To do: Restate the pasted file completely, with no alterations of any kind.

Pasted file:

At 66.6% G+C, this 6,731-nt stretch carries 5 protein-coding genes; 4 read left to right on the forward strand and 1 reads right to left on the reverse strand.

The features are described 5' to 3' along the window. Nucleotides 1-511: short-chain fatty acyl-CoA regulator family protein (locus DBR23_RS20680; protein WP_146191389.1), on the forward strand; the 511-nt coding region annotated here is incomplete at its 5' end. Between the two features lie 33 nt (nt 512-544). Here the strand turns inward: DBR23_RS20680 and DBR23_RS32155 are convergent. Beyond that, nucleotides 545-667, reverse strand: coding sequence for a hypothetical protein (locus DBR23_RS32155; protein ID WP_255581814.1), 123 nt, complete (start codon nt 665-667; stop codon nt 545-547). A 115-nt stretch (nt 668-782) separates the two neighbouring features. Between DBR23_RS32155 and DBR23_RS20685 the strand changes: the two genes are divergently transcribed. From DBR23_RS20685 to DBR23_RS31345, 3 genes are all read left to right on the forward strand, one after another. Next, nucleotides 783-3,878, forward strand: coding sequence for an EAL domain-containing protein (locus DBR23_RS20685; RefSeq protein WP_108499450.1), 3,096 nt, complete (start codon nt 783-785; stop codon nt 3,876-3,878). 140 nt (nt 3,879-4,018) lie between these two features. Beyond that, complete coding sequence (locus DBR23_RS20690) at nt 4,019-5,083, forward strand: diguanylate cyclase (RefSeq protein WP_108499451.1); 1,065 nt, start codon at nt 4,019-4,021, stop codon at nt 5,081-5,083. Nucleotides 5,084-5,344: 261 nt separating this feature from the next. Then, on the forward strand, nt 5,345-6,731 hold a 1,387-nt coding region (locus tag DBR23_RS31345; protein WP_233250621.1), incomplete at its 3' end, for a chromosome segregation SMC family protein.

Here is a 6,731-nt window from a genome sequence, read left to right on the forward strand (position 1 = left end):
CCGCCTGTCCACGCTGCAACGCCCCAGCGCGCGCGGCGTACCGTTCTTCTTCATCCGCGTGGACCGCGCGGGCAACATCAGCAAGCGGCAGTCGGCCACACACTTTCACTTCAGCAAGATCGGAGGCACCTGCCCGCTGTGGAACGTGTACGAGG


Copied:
At 66.6% G+C, this 6,731-nt stretch carries 5 protein-coding genes; 4 read left to right on the forward strand and 1 reads right to left on the reverse strand.

The features are described 5' to 3' along the window. Nucleotides 1-511: short-chain fatty acyl-CoA regulator family protein (locus DBR23_RS20680; protein WP_146191389.1), on the forward strand; the 511-nt coding region annotated here is incomplete at its 5' end. Between the two features lie 33 nt (nt 512-544). Here the strand turns inward: DBR23_RS20680 and DBR23_RS32155 are convergent. Beyond that, nucleotides 545-667, reverse strand: coding sequence for a hypothetical protein (locus DBR23_RS32155; protein ID WP_255581814.1), 123 nt, complete (start codon nt 665-667; stop codon nt 545-547). A 115-nt stretch (nt 668-782) separates the two neighbouring features. Between DBR23_RS32155 and DBR23_RS20685 the strand changes: the two genes are divergently transcribed. From DBR23_RS20685 to DBR23_RS31345, 3 genes are all read left to right on the forward strand, one after another. Next, nucleotides 783-3,878, forward strand: coding sequence for an EAL domain-containing protein (locus DBR23_RS20685; RefSeq protein WP_108499450.1), 3,096 nt, complete (start codon nt 783-785; stop codon nt 3,876-3,878). 140 nt (nt 3,879-4,018) lie between these two features. Beyond that, complete coding sequence (locus DBR23_RS20690) at nt 4,019-5,083, forward strand: diguanylate cyclase (RefSeq protein WP_108499451.1); 1,065 nt, start codon at nt 4,019-4,021, stop codon at nt 5,081-5,083. Nucleotides 5,084-5,344: 261 nt separating this feature from the next. Then, on the forward strand, nt 5,345-6,731 hold a 1,387-nt coding region (locus tag DBR23_RS31345; protein WP_233250621.1), incomplete at its 3' end, for a chromosome segregation SMC family protein.

Here is a 6,731-nt window from a genome sequence, read left to right on the forward strand (position 1 = left end):
CCGCCTGTCCACGCTGCAACGCCCCAGCGCGCGCGGCGTACCGTTCTTCTTCATCCGCGTGGACCGCGCGGGCAACATCAGCAAGCGGCAGTCGGCCACACACTTTCACTTCAGCAAGATCGGAGGCACCTGCCCGCTGTGGAACGTGTACGAGG